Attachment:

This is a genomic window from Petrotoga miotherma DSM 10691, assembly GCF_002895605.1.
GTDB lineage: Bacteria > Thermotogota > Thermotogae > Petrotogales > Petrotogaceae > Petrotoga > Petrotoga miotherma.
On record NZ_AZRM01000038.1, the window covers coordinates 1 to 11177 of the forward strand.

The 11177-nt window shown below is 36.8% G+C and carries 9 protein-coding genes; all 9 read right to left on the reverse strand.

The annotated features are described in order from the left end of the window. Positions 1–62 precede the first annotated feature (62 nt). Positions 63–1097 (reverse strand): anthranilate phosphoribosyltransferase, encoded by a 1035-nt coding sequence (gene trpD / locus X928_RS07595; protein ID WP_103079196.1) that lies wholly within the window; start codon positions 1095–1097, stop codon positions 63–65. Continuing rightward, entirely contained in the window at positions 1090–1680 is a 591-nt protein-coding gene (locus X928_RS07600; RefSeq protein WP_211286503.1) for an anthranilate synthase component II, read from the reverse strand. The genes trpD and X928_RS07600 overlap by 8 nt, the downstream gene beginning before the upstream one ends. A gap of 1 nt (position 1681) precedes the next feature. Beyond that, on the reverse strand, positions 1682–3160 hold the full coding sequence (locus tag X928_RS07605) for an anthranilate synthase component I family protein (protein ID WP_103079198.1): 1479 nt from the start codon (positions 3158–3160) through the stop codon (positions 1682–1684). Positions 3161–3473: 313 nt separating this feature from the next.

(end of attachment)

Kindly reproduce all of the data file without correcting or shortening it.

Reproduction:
This is a genomic window from Petrotoga miotherma DSM 10691, assembly GCF_002895605.1.
GTDB lineage: Bacteria > Thermotogota > Thermotogae > Petrotogales > Petrotogaceae > Petrotoga > Petrotoga miotherma.
On record NZ_AZRM01000038.1, the window covers coordinates 1 to 11177 of the forward strand.

The 11177-nt window shown below is 36.8% G+C and carries 9 protein-coding genes; all 9 read right to left on the reverse strand.

The annotated features are described in order from the left end of the window. Positions 1–62 precede the first annotated feature (62 nt). Positions 63–1097 (reverse strand): anthranilate phosphoribosyltransferase, encoded by a 1035-nt coding sequence (gene trpD / locus X928_RS07595; protein ID WP_103079196.1) that lies wholly within the window; start codon positions 1095–1097, stop codon positions 63–65. Continuing rightward, entirely contained in the window at positions 1090–1680 is a 591-nt protein-coding gene (locus X928_RS07600; RefSeq protein WP_211286503.1) for an anthranilate synthase component II, read from the reverse strand. The genes trpD and X928_RS07600 overlap by 8 nt, the downstream gene beginning before the upstream one ends. A gap of 1 nt (position 1681) precedes the next feature. Beyond that, on the reverse strand, positions 1682–3160 hold the full coding sequence (locus tag X928_RS07605) for an anthranilate synthase component I family protein (protein ID WP_103079198.1): 1479 nt from the start codon (positions 3158–3160) through the stop codon (positions 1682–1684). Positions 3161–3473: 313 nt separating this feature from the next.